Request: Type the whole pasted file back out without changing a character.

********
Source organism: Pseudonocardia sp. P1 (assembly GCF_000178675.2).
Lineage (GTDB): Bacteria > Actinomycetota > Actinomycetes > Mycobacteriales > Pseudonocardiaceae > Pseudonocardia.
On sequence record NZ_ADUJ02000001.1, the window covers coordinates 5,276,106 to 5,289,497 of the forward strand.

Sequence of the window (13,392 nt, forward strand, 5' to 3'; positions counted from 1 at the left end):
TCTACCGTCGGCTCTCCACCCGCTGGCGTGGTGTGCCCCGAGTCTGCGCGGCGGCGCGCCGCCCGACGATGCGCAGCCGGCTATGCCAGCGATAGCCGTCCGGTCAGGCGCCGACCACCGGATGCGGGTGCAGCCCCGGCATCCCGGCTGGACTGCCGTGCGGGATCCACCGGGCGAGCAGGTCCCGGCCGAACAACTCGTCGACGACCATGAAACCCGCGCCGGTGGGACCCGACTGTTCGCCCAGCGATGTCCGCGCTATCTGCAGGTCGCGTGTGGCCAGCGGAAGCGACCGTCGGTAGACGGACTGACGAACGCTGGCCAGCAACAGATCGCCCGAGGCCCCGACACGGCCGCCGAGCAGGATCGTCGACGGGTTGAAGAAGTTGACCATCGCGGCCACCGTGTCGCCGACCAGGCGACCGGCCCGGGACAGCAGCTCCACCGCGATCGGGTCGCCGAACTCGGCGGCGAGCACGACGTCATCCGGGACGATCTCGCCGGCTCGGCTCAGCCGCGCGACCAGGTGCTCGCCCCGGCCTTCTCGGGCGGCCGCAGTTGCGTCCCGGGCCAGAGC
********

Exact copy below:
Source organism: Pseudonocardia sp. P1 (assembly GCF_000178675.2).
Lineage (GTDB): Bacteria > Actinomycetota > Actinomycetes > Mycobacteriales > Pseudonocardiaceae > Pseudonocardia.
On sequence record NZ_ADUJ02000001.1, the window covers coordinates 5,276,106 to 5,289,497 of the forward strand.

Sequence of the window (13,392 nt, forward strand, 5' to 3'; positions counted from 1 at the left end):
TCTACCGTCGGCTCTCCACCCGCTGGCGTGGTGTGCCCCGAGTCTGCGCGGCGGCGCGCCGCCCGACGATGCGCAGCCGGCTATGCCAGCGATAGCCGTCCGGTCAGGCGCCGACCACCGGATGCGGGTGCAGCCCCGGCATCCCGGCTGGACTGCCGTGCGGGATCCACCGGGCGAGCAGGTCCCGGCCGAACAACTCGTCGACGACCATGAAACCCGCGCCGGTGGGACCCGACTGTTCGCCCAGCGATGTCCGCGCTATCTGCAGGTCGCGTGTGGCCAGCGGAAGCGACCGTCGGTAGACGGACTGACGAACGCTGGCCAGCAACAGATCGCCCGAGGCCCCGACACGGCCGCCGAGCAGGATCGTCGACGGGTTGAAGAAGTTGACCATCGCGGCCACCGTGTCGCCGACCAGGCGACCGGCCCGGGACAGCAGCTCCACCGCGATCGGGTCGCCGAACTCGGCGGCGAGCACGACGTCATCCGGGACGATCTCGCCGGCTCGGCTCAGCCGCGCGACCAGGTGCTCGCCCCGGCCTTCTCGGGCGGCCGCAGTTGCGTCCCGGGCCAGAGC